Against the canopy of orange and white, Knoxville lies as the backdrop not only for a population of students and teachers, but also for a number of homeless men and women.

While this issue has been addressed in various ways, Eddie Young of Redeemer Church of Knoxville garnered the support of some students and the city to form the non-profit organization, Redeeming Hope Ministries.

“Redeeming Hope places a big emphasis on ‘holistic transformation,’” senior Caitlin Wise said. “Our goal is to be their friends and reintroduce them into society.”

In addition to building friendships, this non-profit also provides food supplies for anyone who wishes to participate in the program.

“Every first and third Wednesday, we have ‘Food in the Fort,’” Wise said. “You can come and get $75-worth of groceries. We have a partnership with Beardsley Farm, which is local, so we serve some really fresh food.”

Redeeming Hope wants to invest in those struggling financially on all levels. The program not only reaches out to those that are on the streets, but also to those that find themselves skating a thin line between those housed and the homeless.

“We want to befriend people who could lose it all, who are one electric bill from being homeless,” Wise said.

As men and women gather together to collect food on designated Wednesdays, Redeeming Hope also initiated an art class with opportunities to create various paintings and crafts providing a creative outlet that some do not get to express in their everyday lives.

“This was our ‘aesthetic portion’ — we wanted them to be exposed to art,” Wise said. “I loved doing it, and there were some really sweet people.”

Along with Wise, other students found enjoyment in the time they spent volunteering at Redeeming Hope and in the relationships they established. For Lauren Stephens, junior in child and family studies, it helped to provide a fresh outlook on school and Knoxville itself.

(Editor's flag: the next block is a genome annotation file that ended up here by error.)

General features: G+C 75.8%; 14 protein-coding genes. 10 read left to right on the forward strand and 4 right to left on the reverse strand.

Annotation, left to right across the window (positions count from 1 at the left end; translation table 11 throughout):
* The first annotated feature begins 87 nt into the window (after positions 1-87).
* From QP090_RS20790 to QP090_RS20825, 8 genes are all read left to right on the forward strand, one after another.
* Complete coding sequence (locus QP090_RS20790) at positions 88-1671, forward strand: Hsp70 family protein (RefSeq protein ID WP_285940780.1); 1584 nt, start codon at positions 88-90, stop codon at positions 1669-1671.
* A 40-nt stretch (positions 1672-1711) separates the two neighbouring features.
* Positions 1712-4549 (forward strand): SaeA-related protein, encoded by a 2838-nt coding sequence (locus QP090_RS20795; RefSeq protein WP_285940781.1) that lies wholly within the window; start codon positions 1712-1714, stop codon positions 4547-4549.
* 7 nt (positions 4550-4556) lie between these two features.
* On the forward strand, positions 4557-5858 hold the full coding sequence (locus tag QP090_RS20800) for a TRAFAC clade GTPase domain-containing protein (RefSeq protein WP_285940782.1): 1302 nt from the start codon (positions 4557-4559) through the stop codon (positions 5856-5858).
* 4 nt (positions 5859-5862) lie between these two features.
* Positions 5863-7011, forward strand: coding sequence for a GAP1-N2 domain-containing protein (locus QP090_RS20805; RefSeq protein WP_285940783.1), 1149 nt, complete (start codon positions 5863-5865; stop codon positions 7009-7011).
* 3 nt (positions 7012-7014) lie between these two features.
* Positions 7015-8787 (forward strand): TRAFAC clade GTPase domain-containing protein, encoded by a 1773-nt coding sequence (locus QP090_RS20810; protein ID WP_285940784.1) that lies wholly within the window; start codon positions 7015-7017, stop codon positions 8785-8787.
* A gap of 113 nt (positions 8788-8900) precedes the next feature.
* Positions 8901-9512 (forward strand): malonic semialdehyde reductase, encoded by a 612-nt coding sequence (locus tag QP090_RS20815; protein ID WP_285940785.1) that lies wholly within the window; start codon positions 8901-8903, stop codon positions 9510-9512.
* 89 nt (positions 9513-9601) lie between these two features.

“It has opened my eyes to people in Knoxville outside of the university,” Stephens said. “Opening my eyes and heart to the homeless in Knoxville has given me a bigger appreciation for my schooling and privileges I have been blessed with. I’m able to do something I enjoy — art — with people I don’t normally interact with.”

Redeeming Hope operates year-round and finds its support from both students and fundraising events. Running with Hope, their most recent event, drew a multitude of students to Circle Park this past Saturday morning to partake in a 5k race.

“Two hundred and fifty-five people participated in the race, but more signed up or donated to Redeeming Hope Ministries,” volunteer Chelsea Knotts said. “The prize for first place men was a $25 gift card to Bonefish Grill, a free kayak rental from River Sports Outfitters, a water bottle from the UT Bookstore, a Sonic card, two Hardee’s cards for a free breakfast, a Wendy’s card for a free frosty. The women’s prize was the same except instead of a Bonefish Grill card, they had a Papa John’s gift certificate for two large pizzas with any toppings.”

From the support that came in due to the race, Redeeming Hope welcomed a flood of donations from runners, non-runners, raffles and several other advocates.

“The day of the race, around $1,150 was raised in day of registrants, raffles and donations,” Knotts said, “These amounts don’t include the money we raised from a Buffalo Wild Wings percentage night, and the leftover money from the $5,000 Haslam Scholar donation that was used to have the race. I would say we raised around $7,000 for Redeeming Hope Ministries.”

Anxiety accompanies any event that requires volunteer participation — worry that no money will be raised, plans will go awry or no one will show up. Running with Hope coordinators, however, found success in the outcome of their endeavors.

“I think this event was a great success — 255 participants is amazing for a first time race,” Knotts said. “On top of that, this event has garnered a lot of name recognition for Redeeming Hope Ministries and will help us in the future when we are having future events for this great organization.”

Amid the bustling fall that Knoxville generally yields, this non-profit stepped into the limelight to not only raise awareness of the homeless community, but also to encourage student involvement in life beyond Big Orange Country.

“Redeeming Hope has made me enjoy the city and makes me want to invest in the people while I’m here,” Stephens said.